Intended for healthcare professionals


Life expectancy: women now on top everywhere

BMJ 2006; 332 doi: (Published 06 April 2006) Cite this as: BMJ 2006;332:808
  1. Anna Barford, research fellow,
  2. Danny Dorling, professor of human geography (Daniel.Dorling{at},
  3. George Davey Smith, professor of clinical epidemiology,
  4. Mary Shaw, reader in medical sociology
  1. Department of Geography, University of Sheffield, Sheffield S10 2TN
  2. Department of Social Medicine, University of Bristol, Bristol BS8 2PR

    During 2006, even in the poorest countries, women can expect to outlive men

    “Women who seek to be equal with men lack ambition.”

    Timothy Leary (1920-1996)

    The year 2006 should not be allowed to pass without at least a quiet celebration that this is the first year in human history when—across almost all the world—women can expect to enjoy a longer life expectancy than men. That the trend is moving in this direction will probably be confirmed this week in the 2006 world health report.

    In its world health report of 2002, the World Health Organization, using data for 2001, reported that male life expectancy exceeded female life expectancy in only six countries: Nepal, Botswana, Zimbabwe, Lesotho, Bangladesh, and Swaziland.1 A year later, the situation seemed to have reversed in all six countries, with two other countries (Qatar and the Maldives) reporting that men were living slightly longer than women.2 In its 2004 report the WHO continued to report the same 2002 data and in only those two tiny territories (the Maldives and Qatar) did women die younger than men.3 In the 2005 report, life expectancy data for 2003 were reported, but only to the nearest year of age, making comparison difficult.4

    In January this year the US Central Intelligence Agency (CIA) updated its World Factbook and reported its estimates for life expectancy in 2005.5 According to the CIA, in Qatar and the Maldives women now lived longer than men. Elsewhere, however, women's fate had slipped back, by the CIA estimates which do not tally with the WHO data for earlier years. According to the CIA, in Niger women could expect to live a dozen days less than men and in Botswana three dozen days less by 2005, but nearer to two years less in Zimbabwe and Kenya by 2005. The underlying source of the CIA data is vague, as befits a somewhat secretive organisation. We will never know with certainty the exact year in which women everywhere can expect to live on average longer than men, but this year—2006—is as likely as any.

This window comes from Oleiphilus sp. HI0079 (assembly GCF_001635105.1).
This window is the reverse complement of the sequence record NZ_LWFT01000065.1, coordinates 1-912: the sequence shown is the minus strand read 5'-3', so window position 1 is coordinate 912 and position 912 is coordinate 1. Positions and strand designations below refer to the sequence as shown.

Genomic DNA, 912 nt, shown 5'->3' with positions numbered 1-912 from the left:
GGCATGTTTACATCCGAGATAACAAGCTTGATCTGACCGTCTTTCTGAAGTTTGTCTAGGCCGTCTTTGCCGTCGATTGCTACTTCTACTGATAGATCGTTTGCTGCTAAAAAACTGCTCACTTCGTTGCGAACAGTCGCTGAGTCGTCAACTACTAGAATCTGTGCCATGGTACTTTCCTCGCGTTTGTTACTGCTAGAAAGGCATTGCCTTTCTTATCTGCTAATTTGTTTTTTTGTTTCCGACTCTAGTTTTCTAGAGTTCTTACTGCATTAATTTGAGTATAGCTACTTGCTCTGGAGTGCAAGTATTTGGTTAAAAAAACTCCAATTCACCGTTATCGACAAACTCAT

Almost 30 years ago, amid much fanfare, the eradication of smallpox was announced.6 But when it becomes certain that women everywhere can expect to live longer than men, also a remarkable achievement, a similar announcement is unlikely. We tend to forget that in many countries of the world women could expect, until recently, to live fewer years than men and that maternal mortality in particular remains a big killer.

    The most reliable historical mortality records are in Europe, where states were sufficiently affluent and interested to keep accurate records. In Europe men last outlived women in the Netherlands in 1860 and in Italy in 1889. Elsewhere females' life expectancy has long exceeded males': in Sweden since 1751, Denmark since 1835, England and Wales since 1841.7

    But in all western European countries the life expectancy gap between women and men is now narrowing. Except in one aberrant year, 1789, the gap reached its maximum in Sweden in 1978 (6.2 years); in Denmark in 1979 (6.2 years); and in England and Wales in 1969 (6.3 years).

    Greater emancipation has freed women to demand better health care and to behave more like men, and most importantly to smoke. A century ago it would have been hard to imagine such changes, or the fact that women now expect to live longer than men almost everywhere. As this transition is so recent, the processes driving it cannot be purely biological: they relate primarily to social change. In a way, women's life expectancy is an indicator of how well everyone can do, akin to the healthy districts identified in the 1850s by William Farr, the British epidemiologist who first reported on health inequalities.8 In 1990 Amartya Sen, Indian economist and Nobel laureate, concluded from an analysis of unequal rights between men and women and mortality in the developing world that, worldwide, more than 100 million women were missing.9 The women who were born when Sen wrote this are coming of age in a very different world. We must remember, though, that life expectancy data apply from birth onwards. The picture would be different in some countries if life expectancy from conception was considered: the first doctor to be imprisoned for carrying out sex selective abortion in India was sentenced on 28 March 2006, which may be another landmark.10 Even the life expectancy from birth may not be a permanent achievement, given that the largest remaining untapped market for cigarettes in the world is made up of women living in poorer countries.


    • Competing interests None declared.


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